James wrote to us through the Public Insight Network,
"I am likely a bad sample to choose for this, as I am an extreme introvert and in terms of “close personal friends”, very, very few.
"I have several acquaintances and I interact with many people on a social level, generally when my spouse sets something up and I am expected to go with her.
"The stereotypical “male bonding, beer drinking, deer hunting, fishing whatever” is as far away from my life style as I can possibly imagine.
"Truth be told, I much prefer the company of dogs to the vast majority of humans I have encountered. Or reading a book, or listening to MPR."
Matthew wrote to us through the Public Insight Network:
" I'm a little confused by the question. While I have observed men who do not make many close friends, I do not know if they have a "harder time" doing so. Is the comparison to women, who are supposed to make friends easily? Really, I think gender has nothing to do with how easily one makes friends. Instead, the ability to befriend has a lot to do with one's role models. The men I see who have difficulty befriending had male role models who used friendship for business purposes, i.e. to make a living, but not for emotional support."
From Michael via the Public Insight Network:
"The very basis of the question is incorrect - it presumes that making friends is a high priority for me, and if you just look at psychological type, such as the myers-briggs type indicator, you'll see that men generally prefer Introversion (55%) over Extraversion and prefer Thinking (75%) over Feeling (aka values/rapport). So they don't care to - it's not a priority."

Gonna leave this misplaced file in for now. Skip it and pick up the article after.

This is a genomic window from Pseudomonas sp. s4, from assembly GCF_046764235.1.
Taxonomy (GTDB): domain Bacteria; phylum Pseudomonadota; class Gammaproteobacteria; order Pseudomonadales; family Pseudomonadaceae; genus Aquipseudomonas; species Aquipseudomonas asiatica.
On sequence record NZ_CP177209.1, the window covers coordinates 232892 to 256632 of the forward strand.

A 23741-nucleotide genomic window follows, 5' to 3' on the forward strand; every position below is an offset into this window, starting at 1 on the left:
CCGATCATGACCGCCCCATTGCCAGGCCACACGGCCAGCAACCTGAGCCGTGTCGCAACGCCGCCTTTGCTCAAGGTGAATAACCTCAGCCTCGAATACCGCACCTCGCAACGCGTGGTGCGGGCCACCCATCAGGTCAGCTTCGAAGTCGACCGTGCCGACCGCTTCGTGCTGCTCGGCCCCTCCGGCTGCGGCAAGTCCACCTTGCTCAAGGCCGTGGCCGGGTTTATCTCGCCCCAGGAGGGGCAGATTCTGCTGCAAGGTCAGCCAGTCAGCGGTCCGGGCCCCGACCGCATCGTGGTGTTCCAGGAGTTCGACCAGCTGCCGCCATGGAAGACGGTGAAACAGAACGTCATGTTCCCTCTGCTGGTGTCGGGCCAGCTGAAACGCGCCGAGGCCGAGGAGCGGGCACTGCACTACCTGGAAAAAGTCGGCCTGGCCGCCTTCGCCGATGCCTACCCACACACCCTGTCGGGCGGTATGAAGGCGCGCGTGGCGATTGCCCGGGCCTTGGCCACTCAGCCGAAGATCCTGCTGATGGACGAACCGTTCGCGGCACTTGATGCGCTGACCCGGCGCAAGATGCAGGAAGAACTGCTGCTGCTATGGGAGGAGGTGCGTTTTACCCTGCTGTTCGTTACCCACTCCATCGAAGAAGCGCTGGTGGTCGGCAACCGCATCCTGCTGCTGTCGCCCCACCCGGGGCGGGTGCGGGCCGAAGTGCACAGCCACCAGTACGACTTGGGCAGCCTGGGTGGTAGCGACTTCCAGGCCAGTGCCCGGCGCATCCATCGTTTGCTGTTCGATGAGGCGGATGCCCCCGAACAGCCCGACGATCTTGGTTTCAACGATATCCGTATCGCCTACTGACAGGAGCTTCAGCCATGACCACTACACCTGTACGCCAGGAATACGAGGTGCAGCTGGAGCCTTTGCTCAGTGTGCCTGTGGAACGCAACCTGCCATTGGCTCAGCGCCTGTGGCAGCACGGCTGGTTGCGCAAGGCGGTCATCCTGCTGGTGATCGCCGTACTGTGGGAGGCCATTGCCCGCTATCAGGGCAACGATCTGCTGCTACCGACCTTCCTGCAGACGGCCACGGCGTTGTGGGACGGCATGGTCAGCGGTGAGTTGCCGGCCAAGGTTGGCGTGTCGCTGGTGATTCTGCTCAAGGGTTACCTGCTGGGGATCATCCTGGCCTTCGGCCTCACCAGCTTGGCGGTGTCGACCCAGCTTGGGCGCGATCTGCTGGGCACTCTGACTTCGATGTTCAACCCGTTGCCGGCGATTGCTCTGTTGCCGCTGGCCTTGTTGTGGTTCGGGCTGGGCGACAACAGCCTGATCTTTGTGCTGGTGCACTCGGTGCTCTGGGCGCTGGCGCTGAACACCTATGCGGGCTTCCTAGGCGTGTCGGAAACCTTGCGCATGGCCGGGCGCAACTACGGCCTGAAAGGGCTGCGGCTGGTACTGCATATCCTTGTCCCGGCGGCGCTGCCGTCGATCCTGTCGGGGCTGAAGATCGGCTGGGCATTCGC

@ellen Does he mind not having many friends? As Michael said, many people just don't care about making friends.
Glenn via the Public Insight Network:
"Our culture is the culprit, mostly. Our society is based too much on competition and consumption of things, instead of collaboration and fulfillment through human bonding. Then there's homophobia. Homophobia hurts straight men in ways that are seldom recognized, since the fear that one "might be gay" or that another man might make unexpected sexual advances keeps men more distant from each other.
"Another factor is how family life is "supposed" to work - the women at home with the men on the job all day. Families have changed dramatically since this was the norm, but the world of work still pulls men more away from home and community and more to work long hours on the job. In addition to all this, there is still some perception that men, when compared to women, are more crude, typically slobs, prone to violent behavior, socially inept, etc., all of which mak es it more difficult to get close, emotionally."
Kevin said via the Public Insight Network:
"Several of my closest friends are from college. The shared crucible of the college experience during a very formative part of most peoples' lives contributes to the bathos underpinning these enduring friendships. It seems to me, men create friends easily when in a shared, us against them, foxhole condition. For a number of reasons, these foxholes disappear with age and hence, the decline in the quantity/quality of friends. "